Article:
May 30, 2001
The flying bug bit Lenny Lawson in Branson, Mo.
"The summer before last I took a ride in a helicopter," Lawson said. "I just thought, gosh this is so neat, and so I thought I ought to have one."
At first, Lawson, who owns Lawson Backhoe, assumed if he could drive a backhoe, he could fly a helicopter.
"I thought I could drive anything on tractor wheels," Lawson said. "And a helicopter was just another machine."
A year later, during the spring of 2000 and after 20 hours with Tim Fulton, a certified flight instructor, it was time to solo.
"My CFI got out of the cockpit," Lawson said. "And the sweat was just pouring out of my ears. I just couldn't make myself pull the collective that's how you gain elevation."
The helicopter would clear the ground by inches.
"And then I'd set it down," Lawson said. "I just couldn't get up enough nerve to do it."
After that, his brother, who had flown fixed-wing planes and helicopters during the Vietnam War, spent a week flying with Lawson, building his confidence.
"By the time he left, I could fly it by myself," Lawson said.
As he speaks, Lawson relaxes in the shade of his front porch, leaning back in a lawn chair. The Lawsons live about six miles northwest of Tonganoxie in a house that looks out across rolling hills of Leavenworth County.
Lawson has just returned from work and donned clean clothes. He looks comfortable in his bib overalls, denim shirt and cap. Nearby, his wife, Robbie, fills a long table with a picnic dinner. Soon their children and grandchildren will arrive to celebrate Lawson's 58th birthday. A gust of wind blows paper plates from the table, the porch swing moves in the breeze. Clearly, it's too windy to take the helicopter out of the shed.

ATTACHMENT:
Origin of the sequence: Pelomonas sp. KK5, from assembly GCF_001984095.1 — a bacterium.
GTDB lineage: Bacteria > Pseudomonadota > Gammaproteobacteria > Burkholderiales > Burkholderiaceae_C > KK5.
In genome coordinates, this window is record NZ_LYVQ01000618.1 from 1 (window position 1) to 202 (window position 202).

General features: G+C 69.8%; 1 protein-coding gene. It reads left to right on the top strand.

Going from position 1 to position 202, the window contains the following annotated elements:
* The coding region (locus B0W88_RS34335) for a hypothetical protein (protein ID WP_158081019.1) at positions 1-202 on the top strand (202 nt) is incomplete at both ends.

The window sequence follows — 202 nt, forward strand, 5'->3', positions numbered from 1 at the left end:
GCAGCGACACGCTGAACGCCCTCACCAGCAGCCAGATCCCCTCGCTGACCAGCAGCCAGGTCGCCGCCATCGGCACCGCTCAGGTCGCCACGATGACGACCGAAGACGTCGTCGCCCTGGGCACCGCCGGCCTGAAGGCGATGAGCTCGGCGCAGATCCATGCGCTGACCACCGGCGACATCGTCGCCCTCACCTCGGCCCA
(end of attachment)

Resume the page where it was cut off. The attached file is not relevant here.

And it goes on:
But just having it there, knowing that he can fly it eventually, means a lot, Lawson says.
"When you get that thing up to 3,000 rpm and you pull that collective and you leave the ground, it makes your heart go fast," Lawson says.
He's fascinated with the art of flying.
"A person could have a lot of different hobbies and toys and stuff during a lifetime," Lawson said. "But there's just nothing like this thing it's like riding a magic carpet."
It takes coordination to fly a chopper.
"You've got five things to do with two hands and two feet," Lawson said.
There's the cyclic, which changes direction and can take the helicopter sideways, backward or forward. Then there's the anti-torque pedals.
"They keep you from spinning around like an ice cream stick," Lawson said.
And the collective.
"The collective is what changes the pitch on the rotor blades so you can change elevations," Lawson said.
Everything has to work together, or be centered, he said, for it to stay in the air.
"If you can hover the darn thing then you can fly it," Lawson said. "If it's not centered up and down and sideways, it can scare the dickens out of you. My CFI, Tim Fulton, has saved my life a hundred times."
Before taking to the air, Lawson started out at Borders, buying books about helicopters. Then he began studying for his pilot's license.